Early human presence in the Arctic: Evidence from 45,000-year-old mammoth remains Vladimir V. Pitulko1,*,†, Alexei N. Tikhonov2,*, Elena Y. Pavlova3, Pavel A. Nikolskiy4, Konstantin E. Kuper5, Roman N. Polozov6
Corresponding author. E-mail: firstname.lastname@example.org
These authors contributed equally to this work.
Earliest human Arctic occupation. Paleolithic records of humans in the Eurasian Arctic (above 66°N) are scarce, stretching back to 30,000 to 35,000 years ago at most. Pitulko et al. have found evidence of human occupation 45,000 years ago at 72°N, well within the Siberian Arctic.
The evidence is in the form of a frozen mammoth carcass bearing many signs of weapon-inflicted injuries, both pre- and postmortem. The remains of a hunted wolf from a widely separate location of similar age indicate that humans may have spread widely across northern Siberia at least 10 millennia earlier than previously thought.Archaeological evidence for human dispersal through northern Eurasia before 40,000 years ago is rare. In west Siberia, the northernmost find of that age is located at 57°N. Elsewhere, the earliest presence of humans in the Arctic is commonly thought to be circa 35,000 to 30,000 years before the present.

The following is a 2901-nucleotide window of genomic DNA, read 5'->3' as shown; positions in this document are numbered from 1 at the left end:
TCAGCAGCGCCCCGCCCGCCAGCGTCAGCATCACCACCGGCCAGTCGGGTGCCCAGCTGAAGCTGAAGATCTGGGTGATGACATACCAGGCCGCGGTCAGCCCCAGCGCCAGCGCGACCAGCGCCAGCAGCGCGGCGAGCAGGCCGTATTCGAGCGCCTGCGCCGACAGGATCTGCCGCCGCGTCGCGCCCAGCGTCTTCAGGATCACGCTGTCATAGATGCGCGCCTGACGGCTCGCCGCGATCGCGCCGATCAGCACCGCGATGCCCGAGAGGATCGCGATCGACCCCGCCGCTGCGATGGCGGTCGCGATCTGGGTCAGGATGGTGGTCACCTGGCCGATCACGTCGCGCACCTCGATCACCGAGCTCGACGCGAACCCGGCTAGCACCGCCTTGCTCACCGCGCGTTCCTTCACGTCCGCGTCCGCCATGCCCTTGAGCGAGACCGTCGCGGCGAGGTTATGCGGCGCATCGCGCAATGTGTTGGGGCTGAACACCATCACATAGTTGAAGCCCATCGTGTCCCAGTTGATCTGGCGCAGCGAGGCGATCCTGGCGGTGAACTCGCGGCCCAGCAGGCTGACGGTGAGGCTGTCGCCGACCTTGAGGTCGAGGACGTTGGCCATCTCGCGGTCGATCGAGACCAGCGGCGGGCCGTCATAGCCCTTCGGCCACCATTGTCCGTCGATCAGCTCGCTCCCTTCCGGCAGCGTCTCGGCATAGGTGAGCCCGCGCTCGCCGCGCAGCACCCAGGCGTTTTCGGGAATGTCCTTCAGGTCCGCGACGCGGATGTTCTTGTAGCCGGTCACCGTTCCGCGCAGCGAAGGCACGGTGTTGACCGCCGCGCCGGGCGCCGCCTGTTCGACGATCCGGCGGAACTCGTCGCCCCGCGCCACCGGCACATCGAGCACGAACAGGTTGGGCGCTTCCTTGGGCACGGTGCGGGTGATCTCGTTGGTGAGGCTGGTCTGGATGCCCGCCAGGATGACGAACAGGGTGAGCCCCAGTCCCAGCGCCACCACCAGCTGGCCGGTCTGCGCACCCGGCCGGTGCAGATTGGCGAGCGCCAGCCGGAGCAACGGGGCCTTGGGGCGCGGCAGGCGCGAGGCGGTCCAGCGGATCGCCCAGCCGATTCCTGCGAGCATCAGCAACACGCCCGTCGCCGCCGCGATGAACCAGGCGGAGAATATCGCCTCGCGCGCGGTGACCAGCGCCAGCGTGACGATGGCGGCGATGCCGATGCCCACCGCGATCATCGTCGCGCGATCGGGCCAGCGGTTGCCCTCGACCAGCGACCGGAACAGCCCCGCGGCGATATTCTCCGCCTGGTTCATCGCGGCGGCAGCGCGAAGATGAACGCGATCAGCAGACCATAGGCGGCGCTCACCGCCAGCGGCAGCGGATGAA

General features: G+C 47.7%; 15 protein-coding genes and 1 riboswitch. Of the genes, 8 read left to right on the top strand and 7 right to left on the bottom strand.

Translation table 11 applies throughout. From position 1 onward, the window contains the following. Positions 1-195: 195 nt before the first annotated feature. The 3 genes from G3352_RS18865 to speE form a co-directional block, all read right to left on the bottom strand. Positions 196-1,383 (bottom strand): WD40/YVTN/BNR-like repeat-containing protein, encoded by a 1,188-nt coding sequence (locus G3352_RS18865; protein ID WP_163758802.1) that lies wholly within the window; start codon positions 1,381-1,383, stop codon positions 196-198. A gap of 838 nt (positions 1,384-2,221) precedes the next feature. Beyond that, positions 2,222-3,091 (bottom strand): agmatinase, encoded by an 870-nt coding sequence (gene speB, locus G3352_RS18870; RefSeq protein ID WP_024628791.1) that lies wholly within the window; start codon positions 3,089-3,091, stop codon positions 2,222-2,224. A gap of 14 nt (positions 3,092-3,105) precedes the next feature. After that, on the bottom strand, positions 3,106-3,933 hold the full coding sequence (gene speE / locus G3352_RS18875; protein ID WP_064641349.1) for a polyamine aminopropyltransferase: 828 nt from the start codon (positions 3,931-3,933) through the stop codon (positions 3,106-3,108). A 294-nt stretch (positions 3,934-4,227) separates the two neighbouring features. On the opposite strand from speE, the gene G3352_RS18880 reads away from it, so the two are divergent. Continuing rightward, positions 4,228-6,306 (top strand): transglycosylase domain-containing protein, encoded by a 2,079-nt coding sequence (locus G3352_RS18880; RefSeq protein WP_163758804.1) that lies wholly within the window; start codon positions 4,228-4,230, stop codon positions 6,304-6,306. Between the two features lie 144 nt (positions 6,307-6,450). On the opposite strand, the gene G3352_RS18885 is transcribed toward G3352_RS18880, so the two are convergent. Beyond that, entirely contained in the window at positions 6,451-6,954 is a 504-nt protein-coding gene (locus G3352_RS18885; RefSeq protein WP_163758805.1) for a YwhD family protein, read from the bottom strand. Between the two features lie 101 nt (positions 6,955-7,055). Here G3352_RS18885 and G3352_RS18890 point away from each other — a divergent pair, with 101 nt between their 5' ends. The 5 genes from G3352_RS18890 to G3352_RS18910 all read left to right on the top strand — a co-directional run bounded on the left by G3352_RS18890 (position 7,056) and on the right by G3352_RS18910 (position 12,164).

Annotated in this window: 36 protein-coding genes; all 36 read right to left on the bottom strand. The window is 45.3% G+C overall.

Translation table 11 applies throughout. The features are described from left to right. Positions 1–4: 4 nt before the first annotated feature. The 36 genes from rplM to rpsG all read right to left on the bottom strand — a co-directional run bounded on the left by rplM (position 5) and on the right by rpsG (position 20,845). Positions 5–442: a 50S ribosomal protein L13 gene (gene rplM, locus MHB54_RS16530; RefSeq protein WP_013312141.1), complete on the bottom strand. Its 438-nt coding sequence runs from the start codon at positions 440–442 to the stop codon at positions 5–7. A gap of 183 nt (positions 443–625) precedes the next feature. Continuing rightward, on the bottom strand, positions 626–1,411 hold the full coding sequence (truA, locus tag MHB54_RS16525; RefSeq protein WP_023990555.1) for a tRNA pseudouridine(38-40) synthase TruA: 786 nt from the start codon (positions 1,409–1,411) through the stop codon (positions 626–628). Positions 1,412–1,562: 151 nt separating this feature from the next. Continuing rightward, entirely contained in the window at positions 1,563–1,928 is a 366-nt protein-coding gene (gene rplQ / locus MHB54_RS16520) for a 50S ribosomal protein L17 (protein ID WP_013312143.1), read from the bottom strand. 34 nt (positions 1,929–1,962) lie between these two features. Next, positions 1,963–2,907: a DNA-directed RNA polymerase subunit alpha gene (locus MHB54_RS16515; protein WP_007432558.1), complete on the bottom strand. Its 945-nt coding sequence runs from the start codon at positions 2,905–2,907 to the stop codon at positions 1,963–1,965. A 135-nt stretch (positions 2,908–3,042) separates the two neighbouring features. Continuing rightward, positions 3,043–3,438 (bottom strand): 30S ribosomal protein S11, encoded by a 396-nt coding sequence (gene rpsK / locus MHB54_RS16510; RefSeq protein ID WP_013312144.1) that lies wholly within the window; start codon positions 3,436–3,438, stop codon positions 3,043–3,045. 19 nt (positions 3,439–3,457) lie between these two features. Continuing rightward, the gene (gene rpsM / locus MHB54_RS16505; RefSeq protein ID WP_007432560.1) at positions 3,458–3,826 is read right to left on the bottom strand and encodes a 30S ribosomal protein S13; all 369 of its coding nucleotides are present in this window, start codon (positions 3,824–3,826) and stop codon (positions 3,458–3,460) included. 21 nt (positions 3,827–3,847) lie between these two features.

A mammoth kill site in the central Siberian Arctic, dated to 45,000 years before the present, expands the populated area to almost 72°N. The advancement of mammoth hunting probably allowed people to survive and spread widely across northernmost Arctic Siberia.Evidence for human habitation in the Arctic before the Last Glacial Maximum (LGM), which spans 26.5 to 19 thousand years ago (ka), is very rare. It has only become available in the past 20 years, with the discoveries of the Mamontovaya Kurya site in the European Arctic and the Yana Rhinoceros Horn Site (RHS) in Arctic Siberia. Before these discoveries, researchers held that humans could not have started populating the Arctic regions until the Pleistocene-Holocene boundary.
The recent discoveries indicate the presence of people in the Arctic at least at the end of marine isotope stage 3 (MIS 3), around 28,000 14C years before the present (yr B.P.) or slightly earlier, whereas older sites are found south of 55°N.